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notes from a small vicar
from a parish
in Liverpool, UK
Friday, July 09, 2004Chill to redeem
She takes a song and rips to the heart of it; interrogates its deepest, darkest emotions, stretches it like a wildcat does the guts of its prey and drags you into its screaming agonies before holding it up to the light as a new thing, dripping with life, reinvented, redeemed.
I have found the bravery from somewhere, to listen again to the extreme voice terror, Diamanda Galas; her recent album La Serpenta Canta, in which she sings the blues like even Robert Johnson at his deepest, most devilish intensity could not match. It is a purging experience.
The writer Biba Kopf quotes her as saying in 1988, "My voice was given to me as an instrument of inspiration for my friends, and a tool of torture and destruction to my enemies. An instrument of truth."
And he continues eloquently describing what he calls Galas's "ongoing campaign against forgetting," a canon of songs which, when they are the blues force the listener into the depths of their dark heart and when they are folk songs are drawn from awful forgotten histories, like the Armenian, Assyrian and Greek genocides carried out by Turkey between 1914 and 1923, where Galas "articulates the anger and sorrow of the dispossesed through the words of exiled poets and writers."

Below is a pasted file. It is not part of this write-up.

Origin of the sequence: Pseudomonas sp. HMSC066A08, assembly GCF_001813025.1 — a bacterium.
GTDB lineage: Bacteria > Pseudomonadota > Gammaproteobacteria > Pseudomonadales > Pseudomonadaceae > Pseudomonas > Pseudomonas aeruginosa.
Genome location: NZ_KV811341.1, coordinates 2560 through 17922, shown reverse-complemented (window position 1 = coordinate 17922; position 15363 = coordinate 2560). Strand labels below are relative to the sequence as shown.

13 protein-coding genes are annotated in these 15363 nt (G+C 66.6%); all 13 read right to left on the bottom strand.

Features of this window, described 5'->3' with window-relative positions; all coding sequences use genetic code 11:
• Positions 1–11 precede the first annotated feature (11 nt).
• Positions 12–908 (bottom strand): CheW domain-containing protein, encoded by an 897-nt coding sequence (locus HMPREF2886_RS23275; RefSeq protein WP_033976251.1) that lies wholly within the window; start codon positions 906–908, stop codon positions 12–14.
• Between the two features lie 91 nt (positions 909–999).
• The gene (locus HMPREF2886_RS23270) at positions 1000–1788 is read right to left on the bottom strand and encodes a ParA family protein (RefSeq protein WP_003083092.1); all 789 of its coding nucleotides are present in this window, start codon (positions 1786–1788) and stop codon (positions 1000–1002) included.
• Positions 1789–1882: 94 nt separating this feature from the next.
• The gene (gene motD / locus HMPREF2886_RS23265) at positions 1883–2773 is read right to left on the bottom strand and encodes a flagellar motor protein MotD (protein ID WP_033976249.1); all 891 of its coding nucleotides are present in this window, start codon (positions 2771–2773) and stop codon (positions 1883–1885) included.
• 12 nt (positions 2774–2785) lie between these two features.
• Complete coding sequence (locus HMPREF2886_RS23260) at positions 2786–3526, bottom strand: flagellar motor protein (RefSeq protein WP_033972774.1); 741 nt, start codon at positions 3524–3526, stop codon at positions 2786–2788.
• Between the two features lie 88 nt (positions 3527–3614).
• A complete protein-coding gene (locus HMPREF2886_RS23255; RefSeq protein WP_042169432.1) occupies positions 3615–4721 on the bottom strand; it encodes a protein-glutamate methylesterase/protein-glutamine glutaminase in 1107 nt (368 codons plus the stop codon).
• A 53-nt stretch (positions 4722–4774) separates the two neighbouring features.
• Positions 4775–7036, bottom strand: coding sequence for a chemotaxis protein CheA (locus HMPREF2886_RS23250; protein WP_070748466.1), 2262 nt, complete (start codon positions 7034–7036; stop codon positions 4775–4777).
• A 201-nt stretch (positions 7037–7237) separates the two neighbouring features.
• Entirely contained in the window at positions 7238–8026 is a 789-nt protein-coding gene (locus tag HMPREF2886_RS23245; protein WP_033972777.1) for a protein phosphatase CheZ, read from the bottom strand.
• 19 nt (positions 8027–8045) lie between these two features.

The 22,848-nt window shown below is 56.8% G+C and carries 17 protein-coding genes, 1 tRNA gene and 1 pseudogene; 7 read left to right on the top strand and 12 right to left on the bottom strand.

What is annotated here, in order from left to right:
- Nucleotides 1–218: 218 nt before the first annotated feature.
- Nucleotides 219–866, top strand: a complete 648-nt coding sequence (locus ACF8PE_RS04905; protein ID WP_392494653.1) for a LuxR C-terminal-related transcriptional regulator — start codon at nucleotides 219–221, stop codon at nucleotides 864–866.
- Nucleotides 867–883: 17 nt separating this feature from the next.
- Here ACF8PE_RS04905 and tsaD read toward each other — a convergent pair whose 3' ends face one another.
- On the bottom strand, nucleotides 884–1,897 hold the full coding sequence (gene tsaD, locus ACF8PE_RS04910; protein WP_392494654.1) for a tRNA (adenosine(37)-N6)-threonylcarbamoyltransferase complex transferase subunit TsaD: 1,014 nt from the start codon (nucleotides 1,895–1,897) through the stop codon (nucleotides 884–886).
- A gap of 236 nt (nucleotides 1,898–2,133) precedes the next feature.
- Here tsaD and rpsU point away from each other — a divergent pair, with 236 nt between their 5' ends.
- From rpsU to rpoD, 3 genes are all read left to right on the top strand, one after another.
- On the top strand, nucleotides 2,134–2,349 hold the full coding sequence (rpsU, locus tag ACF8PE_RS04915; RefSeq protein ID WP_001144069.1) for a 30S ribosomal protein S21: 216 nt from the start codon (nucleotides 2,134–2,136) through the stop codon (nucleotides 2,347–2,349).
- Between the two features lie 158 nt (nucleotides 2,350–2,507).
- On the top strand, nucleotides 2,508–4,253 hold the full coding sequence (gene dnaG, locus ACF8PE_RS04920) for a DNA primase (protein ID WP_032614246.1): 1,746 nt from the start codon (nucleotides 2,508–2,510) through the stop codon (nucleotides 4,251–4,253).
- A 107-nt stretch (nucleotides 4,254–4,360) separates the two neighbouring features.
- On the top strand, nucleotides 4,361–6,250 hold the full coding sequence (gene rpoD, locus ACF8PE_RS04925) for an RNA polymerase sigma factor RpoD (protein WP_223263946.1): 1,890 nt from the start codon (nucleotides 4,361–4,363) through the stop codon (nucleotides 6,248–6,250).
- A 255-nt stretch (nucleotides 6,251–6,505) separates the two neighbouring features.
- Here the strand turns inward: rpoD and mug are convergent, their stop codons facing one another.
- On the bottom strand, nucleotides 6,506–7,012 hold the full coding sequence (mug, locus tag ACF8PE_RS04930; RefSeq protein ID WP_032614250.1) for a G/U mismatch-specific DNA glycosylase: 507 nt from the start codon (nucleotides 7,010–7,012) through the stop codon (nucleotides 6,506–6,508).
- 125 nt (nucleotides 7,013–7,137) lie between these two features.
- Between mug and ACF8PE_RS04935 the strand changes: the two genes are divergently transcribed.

Only very occasionally do you think she may be just being shocking for effect - I wish she hadn't felt the need to give her book of collected writings that title - only very occasionally, for mostly, once through the initial trauma, being drawn into Galas's world is an awakening and potentially cleansing encounter.
I doubt few have heard her and not been somehow changed by the experience. I once saw her at The Lowry and seldom have been so held, never so chilled, by a performer.
I promise that if you hear La Serpenta Canta your perception of Hank Williams' I'm So Lonesome I Could Cry, given the Galas treatment, will change, radically, irreversibly, forever.